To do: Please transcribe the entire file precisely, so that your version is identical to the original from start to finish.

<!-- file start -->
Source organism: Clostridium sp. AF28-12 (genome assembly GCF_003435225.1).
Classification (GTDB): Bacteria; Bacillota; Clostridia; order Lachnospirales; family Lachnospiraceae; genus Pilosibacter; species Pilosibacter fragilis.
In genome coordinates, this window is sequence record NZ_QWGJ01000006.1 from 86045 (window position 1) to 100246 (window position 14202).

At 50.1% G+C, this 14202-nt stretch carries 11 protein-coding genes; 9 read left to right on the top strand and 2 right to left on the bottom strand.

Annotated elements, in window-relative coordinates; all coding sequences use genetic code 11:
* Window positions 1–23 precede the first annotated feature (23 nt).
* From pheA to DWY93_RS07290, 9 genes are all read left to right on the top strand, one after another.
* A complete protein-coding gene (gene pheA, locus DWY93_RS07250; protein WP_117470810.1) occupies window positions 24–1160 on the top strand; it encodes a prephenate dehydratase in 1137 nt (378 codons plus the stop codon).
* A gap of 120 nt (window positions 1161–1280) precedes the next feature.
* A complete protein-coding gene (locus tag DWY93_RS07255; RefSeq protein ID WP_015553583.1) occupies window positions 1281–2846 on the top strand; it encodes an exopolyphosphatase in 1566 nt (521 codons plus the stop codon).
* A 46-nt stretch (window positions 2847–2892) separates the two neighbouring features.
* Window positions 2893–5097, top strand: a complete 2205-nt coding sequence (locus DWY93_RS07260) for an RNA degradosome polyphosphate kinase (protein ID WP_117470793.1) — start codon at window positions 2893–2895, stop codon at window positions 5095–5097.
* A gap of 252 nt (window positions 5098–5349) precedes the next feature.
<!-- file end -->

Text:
Source organism: Clostridium sp. AF28-12 (genome assembly GCF_003435225.1).
Classification (GTDB): Bacteria; Bacillota; Clostridia; order Lachnospirales; family Lachnospiraceae; genus Pilosibacter; species Pilosibacter fragilis.
In genome coordinates, this window is sequence record NZ_QWGJ01000006.1 from 86045 (window position 1) to 100246 (window position 14202).

At 50.1% G+C, this 14202-nt stretch carries 11 protein-coding genes; 9 read left to right on the top strand and 2 right to left on the bottom strand.

Annotated elements, in window-relative coordinates; all coding sequences use genetic code 11:
* Window positions 1–23 precede the first annotated feature (23 nt).
* From pheA to DWY93_RS07290, 9 genes are all read left to right on the top strand, one after another.
* A complete protein-coding gene (gene pheA, locus DWY93_RS07250; protein WP_117470810.1) occupies window positions 24–1160 on the top strand; it encodes a prephenate dehydratase in 1137 nt (378 codons plus the stop codon).
* A gap of 120 nt (window positions 1161–1280) precedes the next feature.
* A complete protein-coding gene (locus tag DWY93_RS07255; RefSeq protein ID WP_015553583.1) occupies window positions 1281–2846 on the top strand; it encodes an exopolyphosphatase in 1566 nt (521 codons plus the stop codon).
* A 46-nt stretch (window positions 2847–2892) separates the two neighbouring features.
* Window positions 2893–5097, top strand: a complete 2205-nt coding sequence (locus DWY93_RS07260) for an RNA degradosome polyphosphate kinase (protein ID WP_117470793.1) — start codon at window positions 2893–2895, stop codon at window positions 5095–5097.
* A gap of 252 nt (window positions 5098–5349) precedes the next feature.